The Washington Post updated an on-going environmental debate yesterday, highlighting Prime Minister Justin Trudeau’s tight-lipped approach to discussing potential nuclear waste storage in the Great Lakes Basin.
The Ontario Power Generation (OPG) has proposed to bury hundreds of thousands of cubic metres in low- and intermediate-level nuclear waste about 680 metres underground about 1.2 kilometres from Lake Huron. The storage location site would be at the Bruce Power generating station in Kincardine, ON. The OPG identifies low-level waste as cleaning materials (mops, buckets, paper towels, etc) which have been incinerated which are expected to reach safe levels within 100 years. Intermediate-level waste would be parts of the reactor core, such as pumps and filters, which won’t return to safe levels for 10,000 years.
Early this year, the OPG was called on by government officials to research alternative sites for the repository. The company already owns the land upon which the proposed repository would be.
The Post framed their discussion on the topic with an anecdotal conversation between Trudeau and Debbie Dingell, a U.S. Democrat representative, during a visit the PM paid to Washington in March. According to The Post, when Dingell broached the topic and expressed unease with nuclear waste being stored in the Great Lakes Basin, Trudeau glossed over the question and did not provide a direct answer, stating that he cared deeply about the environment. Dingell told The Post she was frustrated and confused by the response.
Dingell was not the first to raise concerned comments over the issue.
In January 2016, the Toronto Star reported that Environment Minister Catherine McKenna had been served with a petition of 90,000 signatures opposed to the plan. The Post states that “more than 180 county boards, city councils and other local elected bodies near the Great Lakes in both countries have passed proclamations urging a veto of the plan. Dingell was among 32 members of Congress who signed a bipartisan letter to Trudeau asking him and McKenna to reject it. The GOP-dominated Michigan Senate unanimously passed a resolution calling on the White House and Congress to intervene under the Boundary Waters Treaty.”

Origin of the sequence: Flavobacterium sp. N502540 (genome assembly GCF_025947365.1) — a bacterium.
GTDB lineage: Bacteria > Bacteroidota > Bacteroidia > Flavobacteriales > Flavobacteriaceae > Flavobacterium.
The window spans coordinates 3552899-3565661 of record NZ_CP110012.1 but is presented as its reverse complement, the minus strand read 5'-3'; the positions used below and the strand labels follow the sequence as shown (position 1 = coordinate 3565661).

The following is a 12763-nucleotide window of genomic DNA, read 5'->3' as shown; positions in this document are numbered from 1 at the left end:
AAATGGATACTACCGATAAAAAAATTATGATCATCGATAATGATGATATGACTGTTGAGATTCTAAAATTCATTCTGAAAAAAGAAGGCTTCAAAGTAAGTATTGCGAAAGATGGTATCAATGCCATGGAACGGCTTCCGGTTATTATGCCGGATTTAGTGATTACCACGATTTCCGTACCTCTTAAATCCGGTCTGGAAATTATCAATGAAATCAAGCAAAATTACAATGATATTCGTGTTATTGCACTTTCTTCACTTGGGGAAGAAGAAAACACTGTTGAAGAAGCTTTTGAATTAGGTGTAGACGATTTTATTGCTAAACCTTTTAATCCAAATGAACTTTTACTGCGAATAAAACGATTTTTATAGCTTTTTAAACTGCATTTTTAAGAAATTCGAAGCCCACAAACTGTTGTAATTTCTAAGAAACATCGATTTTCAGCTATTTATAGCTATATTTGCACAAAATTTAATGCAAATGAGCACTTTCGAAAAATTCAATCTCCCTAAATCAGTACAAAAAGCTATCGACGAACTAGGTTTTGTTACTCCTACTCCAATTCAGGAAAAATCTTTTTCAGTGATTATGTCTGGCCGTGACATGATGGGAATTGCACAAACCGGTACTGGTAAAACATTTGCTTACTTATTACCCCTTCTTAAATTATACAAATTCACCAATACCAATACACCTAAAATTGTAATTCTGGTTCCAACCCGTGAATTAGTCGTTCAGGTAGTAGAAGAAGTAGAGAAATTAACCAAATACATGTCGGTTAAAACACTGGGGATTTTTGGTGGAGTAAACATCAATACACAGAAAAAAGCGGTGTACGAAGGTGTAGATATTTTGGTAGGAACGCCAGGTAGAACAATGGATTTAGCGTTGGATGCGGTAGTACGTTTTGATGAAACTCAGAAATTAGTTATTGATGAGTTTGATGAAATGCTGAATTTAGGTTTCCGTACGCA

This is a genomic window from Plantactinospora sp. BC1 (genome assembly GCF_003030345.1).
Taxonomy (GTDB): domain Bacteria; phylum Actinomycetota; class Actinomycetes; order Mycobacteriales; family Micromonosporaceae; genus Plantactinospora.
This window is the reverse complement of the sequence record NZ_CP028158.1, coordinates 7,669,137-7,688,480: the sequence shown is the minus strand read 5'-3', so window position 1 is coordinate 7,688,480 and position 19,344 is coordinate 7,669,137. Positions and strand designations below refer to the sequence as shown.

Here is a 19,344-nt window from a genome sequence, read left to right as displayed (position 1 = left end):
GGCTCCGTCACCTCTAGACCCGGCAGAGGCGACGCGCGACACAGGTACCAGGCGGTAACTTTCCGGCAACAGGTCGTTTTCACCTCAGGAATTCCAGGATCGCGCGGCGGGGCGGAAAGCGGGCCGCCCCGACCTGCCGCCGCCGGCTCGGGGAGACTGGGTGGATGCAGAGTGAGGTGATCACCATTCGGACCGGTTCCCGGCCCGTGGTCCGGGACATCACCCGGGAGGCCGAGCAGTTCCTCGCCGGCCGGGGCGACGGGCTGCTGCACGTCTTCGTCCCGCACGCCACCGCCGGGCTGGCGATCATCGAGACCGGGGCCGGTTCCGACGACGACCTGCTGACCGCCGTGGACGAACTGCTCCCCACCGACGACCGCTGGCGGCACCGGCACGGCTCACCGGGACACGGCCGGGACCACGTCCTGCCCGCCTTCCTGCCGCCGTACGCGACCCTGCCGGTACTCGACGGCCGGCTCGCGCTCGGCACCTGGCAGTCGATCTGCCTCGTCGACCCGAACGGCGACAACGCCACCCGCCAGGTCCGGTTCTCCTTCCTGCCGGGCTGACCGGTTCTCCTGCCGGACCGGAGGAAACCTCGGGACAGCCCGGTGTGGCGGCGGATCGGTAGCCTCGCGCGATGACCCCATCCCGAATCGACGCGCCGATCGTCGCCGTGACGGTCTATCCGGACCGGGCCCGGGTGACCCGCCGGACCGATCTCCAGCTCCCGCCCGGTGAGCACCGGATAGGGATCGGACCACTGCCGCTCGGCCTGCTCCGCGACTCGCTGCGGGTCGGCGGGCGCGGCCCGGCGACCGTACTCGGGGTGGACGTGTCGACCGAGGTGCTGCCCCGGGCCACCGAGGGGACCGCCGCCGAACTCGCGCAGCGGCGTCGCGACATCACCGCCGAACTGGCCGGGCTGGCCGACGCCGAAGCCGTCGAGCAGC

However, scientists from a government-appointed independent review panel say it’s the safest method of disposal. The waste would be deposited into rock which has not moved in over 50 million years.
The Post consulted Derek Martin, a professor of geo-technical engineering at the University of Alberta and a key researcher in the development of the plan. Martin vouches for the safety of the proposal: “When you look at the geological history of the area, it’s been so benign in geological activity in the last tens of millions of years. I don’t know how you could find a safer place to put it.”
Environmental advocates question these assurances. Beverly Fernandez, of Stop the Great Lakes Nuclear Dump, and Kevin Kemp, of Beyond Nuclear, pointed out to The Post that there are three other repository sites in the world which handle nuclear waste – two in Germany and one in New Mexico, U.S. – and all of them have leaks or problems. Despite this ominous precedent, another is being built in Finland and other countries such as Sweden, Japan, and Britain are considering following suit.
“If it must be buried, bury it outside of the Great Lakes basin and far from people, far from water,” Fernandez told The Post. “One thing is for sure: We shouldn’t bury this lethal material beside the source of drinking water for 40 million people in two countries. We will never know if there has been a leak until it’s too late.”
The decision to approve or deny the proposal will ultimately be up to Minister McKenna. While she was to decide in early March, mid-February saw the government’s request from OPG for information on alternative sites. In April, the OPG stated they were “happy” to comply by the end of the year.